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Babu Ram Mondal Vs. Dakhina Sundari Namasudrani and ors. - Court Judgment

LegalCrystal Citation
CourtKolkata
Decided On
Judge
Reported in54Ind.Cas.726
AppellantBabu Ram Mondal
RespondentDakhina Sundari Namasudrani and ors.
Cases ReferredNoni Gopal Bosu v. Sures Chunder Ghosh
Excerpt:
civil procedure code (act v of 1908), section 66, order vi, rule 17, order xxi, rules 84, 94 - auction sale--purchaser, agreement by, to share property with others--sale certificate--joint purchasers, names of, whether can be entered in certificate--specific performance--amendment of plaint, when to be permitted. - .....relating to the purchase. he says: 'for the purchase was not complete until the balance of the purchase money was paid, and the defendant had not acquired any right until this was done and ' until the sale was made absolute, so when the defendant, instead of paying the balance of the purchase money from his own pocket, obtained a portion of it from the plaintiffs, not as a loan but after admitting them to be joint purchasers of the note, he could not claim to be the sole purchaser of the jote and could not deny the plaintiffs' right in the purchase. if he obtained the certificate of sale in his own name alone, it would amount to an act of fraud.' he accordingly held that the defendant was estopped from denying the plaintiffs' title to a 2/3rds share of the jote. in the result the.....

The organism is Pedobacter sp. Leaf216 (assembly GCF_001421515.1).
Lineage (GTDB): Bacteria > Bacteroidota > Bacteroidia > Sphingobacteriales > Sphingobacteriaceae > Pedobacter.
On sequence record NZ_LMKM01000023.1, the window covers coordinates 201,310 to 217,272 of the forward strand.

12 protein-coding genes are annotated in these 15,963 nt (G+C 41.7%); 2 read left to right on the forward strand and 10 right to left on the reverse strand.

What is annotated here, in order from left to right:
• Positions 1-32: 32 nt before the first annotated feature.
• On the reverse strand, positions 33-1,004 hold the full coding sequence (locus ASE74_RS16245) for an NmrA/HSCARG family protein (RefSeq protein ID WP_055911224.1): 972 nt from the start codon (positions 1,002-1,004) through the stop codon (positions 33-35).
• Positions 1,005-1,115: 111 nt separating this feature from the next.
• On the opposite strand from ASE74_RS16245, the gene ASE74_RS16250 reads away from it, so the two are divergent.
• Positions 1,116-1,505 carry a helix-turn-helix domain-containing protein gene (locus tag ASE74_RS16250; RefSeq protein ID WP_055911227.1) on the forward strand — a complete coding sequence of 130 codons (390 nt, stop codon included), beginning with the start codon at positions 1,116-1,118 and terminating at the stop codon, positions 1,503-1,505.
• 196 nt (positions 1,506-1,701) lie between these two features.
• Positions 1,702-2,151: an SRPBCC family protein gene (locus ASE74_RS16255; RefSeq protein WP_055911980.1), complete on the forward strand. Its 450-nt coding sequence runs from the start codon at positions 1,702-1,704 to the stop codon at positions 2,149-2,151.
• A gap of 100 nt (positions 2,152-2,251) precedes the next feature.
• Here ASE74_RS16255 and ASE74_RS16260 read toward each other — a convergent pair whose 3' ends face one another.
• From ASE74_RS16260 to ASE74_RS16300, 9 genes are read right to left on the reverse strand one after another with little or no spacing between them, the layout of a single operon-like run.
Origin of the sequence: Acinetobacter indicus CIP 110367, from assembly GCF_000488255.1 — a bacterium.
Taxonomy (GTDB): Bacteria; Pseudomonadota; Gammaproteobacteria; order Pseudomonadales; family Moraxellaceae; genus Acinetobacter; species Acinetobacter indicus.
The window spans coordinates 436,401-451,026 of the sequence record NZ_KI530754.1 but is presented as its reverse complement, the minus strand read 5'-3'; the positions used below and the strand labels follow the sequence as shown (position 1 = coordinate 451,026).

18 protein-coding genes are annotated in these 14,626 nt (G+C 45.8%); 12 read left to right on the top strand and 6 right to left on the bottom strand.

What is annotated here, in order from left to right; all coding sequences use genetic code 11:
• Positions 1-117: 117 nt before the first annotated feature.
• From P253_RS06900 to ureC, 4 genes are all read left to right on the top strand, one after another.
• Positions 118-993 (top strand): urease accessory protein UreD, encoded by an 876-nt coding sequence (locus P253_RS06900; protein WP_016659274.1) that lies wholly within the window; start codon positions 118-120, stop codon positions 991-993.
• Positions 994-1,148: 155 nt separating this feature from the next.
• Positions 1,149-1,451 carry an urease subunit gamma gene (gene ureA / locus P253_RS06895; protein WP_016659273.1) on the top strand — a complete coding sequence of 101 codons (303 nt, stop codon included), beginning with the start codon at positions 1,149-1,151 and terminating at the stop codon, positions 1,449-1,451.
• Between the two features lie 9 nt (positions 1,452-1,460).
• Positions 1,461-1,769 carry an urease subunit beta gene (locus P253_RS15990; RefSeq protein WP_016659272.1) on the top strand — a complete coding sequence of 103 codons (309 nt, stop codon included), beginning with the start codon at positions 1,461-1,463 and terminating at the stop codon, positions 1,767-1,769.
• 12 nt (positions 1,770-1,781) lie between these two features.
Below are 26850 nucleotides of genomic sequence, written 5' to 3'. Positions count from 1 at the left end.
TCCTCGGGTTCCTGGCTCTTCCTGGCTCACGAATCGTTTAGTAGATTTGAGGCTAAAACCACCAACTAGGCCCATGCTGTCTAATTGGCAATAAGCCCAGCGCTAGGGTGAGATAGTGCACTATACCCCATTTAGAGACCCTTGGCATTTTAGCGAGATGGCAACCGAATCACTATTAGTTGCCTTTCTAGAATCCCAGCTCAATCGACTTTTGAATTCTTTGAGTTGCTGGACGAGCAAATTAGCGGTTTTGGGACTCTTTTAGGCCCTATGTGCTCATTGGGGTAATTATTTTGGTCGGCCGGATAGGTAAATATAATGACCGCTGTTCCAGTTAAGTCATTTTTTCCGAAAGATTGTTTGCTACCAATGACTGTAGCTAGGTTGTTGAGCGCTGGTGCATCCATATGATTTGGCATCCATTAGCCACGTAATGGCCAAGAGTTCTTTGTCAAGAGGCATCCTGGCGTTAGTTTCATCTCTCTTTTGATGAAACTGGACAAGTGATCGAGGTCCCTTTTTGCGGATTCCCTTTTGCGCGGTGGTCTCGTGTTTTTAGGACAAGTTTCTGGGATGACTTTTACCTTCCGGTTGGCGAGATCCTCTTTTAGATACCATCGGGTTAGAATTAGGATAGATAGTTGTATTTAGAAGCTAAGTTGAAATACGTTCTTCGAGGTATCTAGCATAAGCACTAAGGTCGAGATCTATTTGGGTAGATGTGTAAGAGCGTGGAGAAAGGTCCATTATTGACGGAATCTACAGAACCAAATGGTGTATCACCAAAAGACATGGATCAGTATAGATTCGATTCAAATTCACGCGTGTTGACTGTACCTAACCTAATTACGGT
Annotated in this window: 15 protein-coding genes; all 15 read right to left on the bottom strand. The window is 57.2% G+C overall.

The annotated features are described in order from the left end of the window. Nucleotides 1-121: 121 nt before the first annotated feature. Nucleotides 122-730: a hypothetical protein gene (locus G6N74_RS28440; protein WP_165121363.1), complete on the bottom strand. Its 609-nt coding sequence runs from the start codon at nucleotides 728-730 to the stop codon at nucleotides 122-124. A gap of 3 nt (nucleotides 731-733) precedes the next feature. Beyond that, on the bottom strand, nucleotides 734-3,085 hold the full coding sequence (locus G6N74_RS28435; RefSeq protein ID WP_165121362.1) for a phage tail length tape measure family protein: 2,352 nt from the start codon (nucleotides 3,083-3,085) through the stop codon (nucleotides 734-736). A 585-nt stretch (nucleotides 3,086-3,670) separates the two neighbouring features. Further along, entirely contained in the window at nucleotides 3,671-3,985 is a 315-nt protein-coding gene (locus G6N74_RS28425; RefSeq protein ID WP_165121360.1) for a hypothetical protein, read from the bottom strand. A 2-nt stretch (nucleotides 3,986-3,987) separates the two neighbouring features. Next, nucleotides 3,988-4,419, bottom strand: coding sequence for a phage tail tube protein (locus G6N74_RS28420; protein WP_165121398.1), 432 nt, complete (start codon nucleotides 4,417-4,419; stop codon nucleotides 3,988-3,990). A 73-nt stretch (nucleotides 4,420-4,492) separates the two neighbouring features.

Judgment:

Newbould, J.

1. This appeal arises out of a suit for recovery of possession of a 2/3rds share of certain lands which had been sold in execution of a decree for arrears of rent and purchased by the defendant.

2. It was alleged that there was an agreement between the plaintiffs and the defendant that they should purchase the property in the names of all the three persons on payment of the price in equal shares, that the defendant should take from the plaintiffs the price in respect of two shares and should himself pay from his own pocket his share of the money, that the defendant accordingly took the shares of the money from the plaintiffs but purchased the property in his own name only, and that the plaintiffs having subsequently come to know of it, the defendant took the advice of lawyers and agreed to put in a petition (admitting therein the plaintiffs' title) in the record of the execution case, and stated that there would be no difficulty in future, that he actually put in such a petition but subsequently did not allow the plaintiffs to take possession of their shares.

3. The defence was a total denial of these allegations.

4. The Court of first instance found that the allegations made in the plaint were true and accordingly decreed the suit.